Government at the Local Level; Parish, Town and Community Councils Given the Power to Make a Difference

Article excerpt

Byline: TOBY MASON Welsh Affairs Editor

THERE are about 736 town and community councils in Wales, but few people know what they do or even where they meet.

In short, they have a public image problem.

So it comes as little surprise that a new survey has shown worrying levels of participation at this, the lowest tier of government.

It was only three to four years ago that parish, town and community councils in England and Wales were thought of as the neglected part of local government.

A commonly held view was that these councils were made up of a few members and officers who would sit for hours in draughty, dark meeting rooms to discuss an agenda which would have very little impact on the community.

But there are major developments taking place to boost the role of community councils, which receive pounds 80m a year from our taxes.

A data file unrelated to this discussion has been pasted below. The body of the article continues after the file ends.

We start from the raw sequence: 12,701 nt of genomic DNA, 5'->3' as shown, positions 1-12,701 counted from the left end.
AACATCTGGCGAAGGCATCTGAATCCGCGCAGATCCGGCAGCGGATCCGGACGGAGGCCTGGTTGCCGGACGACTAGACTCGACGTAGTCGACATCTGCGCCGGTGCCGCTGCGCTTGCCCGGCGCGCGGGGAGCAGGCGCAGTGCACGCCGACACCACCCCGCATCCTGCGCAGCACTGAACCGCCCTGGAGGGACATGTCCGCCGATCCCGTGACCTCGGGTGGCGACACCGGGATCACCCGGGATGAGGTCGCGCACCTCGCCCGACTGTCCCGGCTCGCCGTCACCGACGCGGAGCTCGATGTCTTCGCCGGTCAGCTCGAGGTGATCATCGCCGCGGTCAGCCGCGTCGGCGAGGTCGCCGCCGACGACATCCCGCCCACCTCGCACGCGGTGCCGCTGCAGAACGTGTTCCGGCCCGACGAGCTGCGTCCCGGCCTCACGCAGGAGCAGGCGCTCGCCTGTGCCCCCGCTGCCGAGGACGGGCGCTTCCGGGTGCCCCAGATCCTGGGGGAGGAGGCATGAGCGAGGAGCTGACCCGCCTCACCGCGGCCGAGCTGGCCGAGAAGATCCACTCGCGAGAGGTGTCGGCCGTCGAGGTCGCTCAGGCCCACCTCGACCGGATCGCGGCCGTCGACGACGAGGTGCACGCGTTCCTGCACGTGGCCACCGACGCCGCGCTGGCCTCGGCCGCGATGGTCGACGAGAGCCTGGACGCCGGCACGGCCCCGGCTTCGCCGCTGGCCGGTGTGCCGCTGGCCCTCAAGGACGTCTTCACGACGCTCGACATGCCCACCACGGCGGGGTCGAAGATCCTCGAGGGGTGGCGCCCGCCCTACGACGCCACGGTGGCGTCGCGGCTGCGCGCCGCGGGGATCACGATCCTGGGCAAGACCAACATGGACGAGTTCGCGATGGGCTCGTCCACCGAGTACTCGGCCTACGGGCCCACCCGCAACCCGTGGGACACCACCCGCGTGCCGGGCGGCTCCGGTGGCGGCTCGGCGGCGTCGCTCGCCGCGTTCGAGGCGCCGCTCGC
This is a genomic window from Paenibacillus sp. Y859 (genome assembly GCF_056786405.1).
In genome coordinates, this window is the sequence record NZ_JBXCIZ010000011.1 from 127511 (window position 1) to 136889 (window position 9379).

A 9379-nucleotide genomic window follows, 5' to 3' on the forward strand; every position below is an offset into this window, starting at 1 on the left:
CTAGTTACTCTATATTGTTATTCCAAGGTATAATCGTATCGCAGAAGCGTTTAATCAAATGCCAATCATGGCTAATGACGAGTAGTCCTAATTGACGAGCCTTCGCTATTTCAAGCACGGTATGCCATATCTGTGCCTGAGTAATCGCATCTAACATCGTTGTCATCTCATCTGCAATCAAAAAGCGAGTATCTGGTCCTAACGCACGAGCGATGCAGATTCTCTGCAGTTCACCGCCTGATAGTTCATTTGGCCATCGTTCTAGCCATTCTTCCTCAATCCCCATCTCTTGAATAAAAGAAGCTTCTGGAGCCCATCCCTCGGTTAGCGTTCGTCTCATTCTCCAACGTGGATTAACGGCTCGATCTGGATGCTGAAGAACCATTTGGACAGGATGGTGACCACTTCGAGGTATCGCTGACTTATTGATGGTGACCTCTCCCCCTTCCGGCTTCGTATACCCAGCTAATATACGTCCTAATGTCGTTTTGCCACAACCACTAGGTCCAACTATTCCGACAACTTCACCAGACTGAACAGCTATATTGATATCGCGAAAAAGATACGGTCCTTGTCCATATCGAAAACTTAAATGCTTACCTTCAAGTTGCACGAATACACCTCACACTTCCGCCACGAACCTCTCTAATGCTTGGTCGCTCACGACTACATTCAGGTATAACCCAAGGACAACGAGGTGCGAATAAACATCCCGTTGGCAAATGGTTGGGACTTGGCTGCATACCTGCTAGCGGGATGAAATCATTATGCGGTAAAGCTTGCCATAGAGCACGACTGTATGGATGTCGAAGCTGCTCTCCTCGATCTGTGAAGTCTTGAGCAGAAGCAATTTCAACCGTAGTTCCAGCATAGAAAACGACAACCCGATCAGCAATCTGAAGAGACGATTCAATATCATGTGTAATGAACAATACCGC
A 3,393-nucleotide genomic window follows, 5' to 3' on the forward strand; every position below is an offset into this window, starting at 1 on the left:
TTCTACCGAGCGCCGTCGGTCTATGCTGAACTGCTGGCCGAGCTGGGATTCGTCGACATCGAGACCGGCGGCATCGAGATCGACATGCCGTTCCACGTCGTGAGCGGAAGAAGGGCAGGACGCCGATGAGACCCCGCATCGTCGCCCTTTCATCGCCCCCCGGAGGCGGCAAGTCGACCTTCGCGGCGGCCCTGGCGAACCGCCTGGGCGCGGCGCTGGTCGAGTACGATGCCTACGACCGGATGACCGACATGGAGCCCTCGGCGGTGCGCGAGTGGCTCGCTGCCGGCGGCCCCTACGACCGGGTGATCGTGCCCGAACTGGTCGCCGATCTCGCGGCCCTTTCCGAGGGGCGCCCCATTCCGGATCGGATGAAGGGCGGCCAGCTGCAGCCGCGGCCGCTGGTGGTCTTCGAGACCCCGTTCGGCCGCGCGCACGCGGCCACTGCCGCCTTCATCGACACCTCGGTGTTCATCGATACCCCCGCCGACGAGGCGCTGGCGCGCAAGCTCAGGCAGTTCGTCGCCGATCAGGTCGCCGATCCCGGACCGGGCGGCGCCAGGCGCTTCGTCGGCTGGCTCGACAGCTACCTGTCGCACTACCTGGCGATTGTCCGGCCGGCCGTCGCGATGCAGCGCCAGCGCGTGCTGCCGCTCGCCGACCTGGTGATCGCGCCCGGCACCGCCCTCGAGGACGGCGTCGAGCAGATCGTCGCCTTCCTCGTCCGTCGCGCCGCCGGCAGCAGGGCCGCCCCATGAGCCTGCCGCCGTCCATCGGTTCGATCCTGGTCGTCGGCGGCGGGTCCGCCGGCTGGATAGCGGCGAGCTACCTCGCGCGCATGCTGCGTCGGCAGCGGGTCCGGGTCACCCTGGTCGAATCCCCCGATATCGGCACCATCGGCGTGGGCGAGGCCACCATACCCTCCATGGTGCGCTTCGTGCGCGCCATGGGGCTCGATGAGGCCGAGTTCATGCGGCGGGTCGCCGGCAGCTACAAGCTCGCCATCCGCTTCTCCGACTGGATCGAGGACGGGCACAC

This even includes a proposal to give them the freedom to borrow for individual capital projects without first having to secure the Assembly's approval.

In Wales, community councils came into being in April 1974, replacing parish councils, which still exist in England. The two share most of their functions - and have an equally low profile.

Members are elected for a term of four years and councils are funded principally by an annual precept, which is piggybacked on to Council Tax bills sent out by local authorities.

The councils receive no direct funding from the Treasury or from the National Assembly.

However councils can apply for other funding such as grants and awards, as well as European Union money from Objective One and Two.

Things have changed dramatically over the last couple of years, in no small part thanks to the work of the National Association of Local Councils.

Parish, town and community councils have been empowered to develop their role in providing services and functions to their local community.

`Community strategies provide an opportunity to develop specific solutions'And this, say many, is right because this is the closest tier of government to the community.

In Wales the NALC is in constant talks with the National Assembly and this has resulted in a Scoping Study for Town and Community Councils in Wales. …